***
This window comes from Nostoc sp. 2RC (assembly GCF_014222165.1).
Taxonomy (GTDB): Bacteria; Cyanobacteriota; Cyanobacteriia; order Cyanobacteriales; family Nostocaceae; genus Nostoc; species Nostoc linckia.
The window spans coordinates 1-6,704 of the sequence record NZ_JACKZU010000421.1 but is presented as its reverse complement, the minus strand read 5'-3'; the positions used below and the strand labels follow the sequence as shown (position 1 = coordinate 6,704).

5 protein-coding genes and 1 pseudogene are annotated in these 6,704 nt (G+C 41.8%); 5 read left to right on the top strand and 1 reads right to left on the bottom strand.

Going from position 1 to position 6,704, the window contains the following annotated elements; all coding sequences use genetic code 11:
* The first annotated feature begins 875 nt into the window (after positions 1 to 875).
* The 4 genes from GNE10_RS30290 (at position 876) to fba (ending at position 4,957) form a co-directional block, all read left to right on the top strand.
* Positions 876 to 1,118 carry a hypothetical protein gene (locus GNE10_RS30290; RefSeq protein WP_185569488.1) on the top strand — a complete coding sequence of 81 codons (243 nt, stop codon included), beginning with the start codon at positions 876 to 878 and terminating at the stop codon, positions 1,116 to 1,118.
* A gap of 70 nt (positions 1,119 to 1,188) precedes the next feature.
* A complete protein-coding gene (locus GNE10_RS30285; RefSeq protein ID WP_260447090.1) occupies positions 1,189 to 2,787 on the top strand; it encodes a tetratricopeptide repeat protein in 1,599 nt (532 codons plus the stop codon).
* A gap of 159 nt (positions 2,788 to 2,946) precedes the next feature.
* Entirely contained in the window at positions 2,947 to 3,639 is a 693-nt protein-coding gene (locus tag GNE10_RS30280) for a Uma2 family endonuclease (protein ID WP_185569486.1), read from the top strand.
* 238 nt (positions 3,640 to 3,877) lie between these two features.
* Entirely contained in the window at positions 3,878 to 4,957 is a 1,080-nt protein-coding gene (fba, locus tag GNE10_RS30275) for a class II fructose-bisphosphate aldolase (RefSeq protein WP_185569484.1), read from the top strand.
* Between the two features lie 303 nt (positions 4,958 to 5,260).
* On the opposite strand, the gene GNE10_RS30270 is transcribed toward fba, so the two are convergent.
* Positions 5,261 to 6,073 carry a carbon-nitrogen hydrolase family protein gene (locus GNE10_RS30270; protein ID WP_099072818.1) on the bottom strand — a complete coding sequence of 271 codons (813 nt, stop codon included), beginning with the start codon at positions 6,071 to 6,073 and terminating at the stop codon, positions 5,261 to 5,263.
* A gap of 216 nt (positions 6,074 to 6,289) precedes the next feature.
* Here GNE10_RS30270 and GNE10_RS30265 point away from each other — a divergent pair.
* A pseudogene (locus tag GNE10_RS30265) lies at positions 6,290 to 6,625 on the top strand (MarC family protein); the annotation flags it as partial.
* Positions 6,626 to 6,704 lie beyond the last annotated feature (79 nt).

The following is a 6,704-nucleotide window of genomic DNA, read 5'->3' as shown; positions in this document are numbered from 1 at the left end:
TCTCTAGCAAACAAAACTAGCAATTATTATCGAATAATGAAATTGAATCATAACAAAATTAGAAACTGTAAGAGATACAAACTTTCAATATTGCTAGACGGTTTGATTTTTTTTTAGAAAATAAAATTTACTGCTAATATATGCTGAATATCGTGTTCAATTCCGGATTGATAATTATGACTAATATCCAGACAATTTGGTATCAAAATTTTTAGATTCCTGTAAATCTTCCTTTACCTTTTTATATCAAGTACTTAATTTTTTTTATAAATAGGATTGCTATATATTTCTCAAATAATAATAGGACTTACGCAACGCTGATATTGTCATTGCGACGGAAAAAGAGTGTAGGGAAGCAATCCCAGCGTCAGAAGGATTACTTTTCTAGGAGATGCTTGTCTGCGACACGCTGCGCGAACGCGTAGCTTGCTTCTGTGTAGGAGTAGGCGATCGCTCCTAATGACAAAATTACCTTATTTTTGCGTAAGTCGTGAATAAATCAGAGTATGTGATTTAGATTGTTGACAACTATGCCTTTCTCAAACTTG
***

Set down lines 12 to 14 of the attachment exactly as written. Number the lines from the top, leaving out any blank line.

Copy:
* Entirely contained in the window at positions 2,947 to 3,639 is a 693-nt protein-coding gene (locus tag GNE10_RS30280) for a Uma2 family endonuclease (protein ID WP_185569486.1), read from the top strand.
* 238 nt (positions 3,640 to 3,877) lie between these two features.
* Entirely contained in the window at positions 3,878 to 4,957 is a 1,080-nt protein-coding gene (fba, locus tag GNE10_RS30275) for a class II fructose-bisphosphate aldolase (RefSeq protein WP_185569484.1), read from the top strand.